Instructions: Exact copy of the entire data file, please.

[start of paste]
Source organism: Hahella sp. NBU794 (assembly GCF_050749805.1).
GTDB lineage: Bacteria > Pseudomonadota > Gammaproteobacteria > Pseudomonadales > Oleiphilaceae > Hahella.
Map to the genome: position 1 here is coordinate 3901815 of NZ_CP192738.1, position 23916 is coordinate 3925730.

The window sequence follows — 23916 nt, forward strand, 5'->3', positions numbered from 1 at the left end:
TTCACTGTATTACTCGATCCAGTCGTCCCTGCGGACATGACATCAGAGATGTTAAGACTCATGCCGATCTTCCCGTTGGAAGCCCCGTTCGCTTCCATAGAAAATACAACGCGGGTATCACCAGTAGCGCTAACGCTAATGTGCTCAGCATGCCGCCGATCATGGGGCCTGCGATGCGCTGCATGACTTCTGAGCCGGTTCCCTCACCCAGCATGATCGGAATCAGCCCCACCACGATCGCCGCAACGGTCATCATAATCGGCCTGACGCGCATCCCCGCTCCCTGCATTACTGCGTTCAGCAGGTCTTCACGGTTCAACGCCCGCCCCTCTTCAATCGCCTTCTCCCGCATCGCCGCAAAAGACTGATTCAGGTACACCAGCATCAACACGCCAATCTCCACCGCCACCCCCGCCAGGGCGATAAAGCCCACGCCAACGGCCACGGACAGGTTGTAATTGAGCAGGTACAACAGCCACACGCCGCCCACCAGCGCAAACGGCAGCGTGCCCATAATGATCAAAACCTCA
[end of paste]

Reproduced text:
Source organism: Hahella sp. NBU794 (assembly GCF_050749805.1).
GTDB lineage: Bacteria > Pseudomonadota > Gammaproteobacteria > Pseudomonadales > Oleiphilaceae > Hahella.
Map to the genome: position 1 here is coordinate 3901815 of NZ_CP192738.1, position 23916 is coordinate 3925730.

The window sequence follows — 23916 nt, forward strand, 5'->3', positions numbered from 1 at the left end:
TTCACTGTATTACTCGATCCAGTCGTCCCTGCGGACATGACATCAGAGATGTTAAGACTCATGCCGATCTTCCCGTTGGAAGCCCCGTTCGCTTCCATAGAAAATACAACGCGGGTATCACCAGTAGCGCTAACGCTAATGTGCTCAGCATGCCGCCGATCATGGGGCCTGCGATGCGCTGCATGACTTCTGAGCCGGTTCCCTCACCCAGCATGATCGGAATCAGCCCCACCACGATCGCCGCAACGGTCATCATAATCGGCCTGACGCGCATCCCCGCTCCCTGCATTACTGCGTTCAGCAGGTCTTCACGGTTCAACGCCCGCCCCTCTTCAATCGCCTTCTCCCGCATCGCCGCAAAAGACTGATTCAGGTACACCAGCATCAACACGCCAATCTCCACCGCCACCCCCGCCAGGGCGATAAAGCCCACGCCAACGGCCACGGACAGGTTGTAATTGAGCAGGTACAACAGCCACACGCCGCCCACCAGCGCAAACGGCAGCGTGCCCATAATGATCAAAACCTCA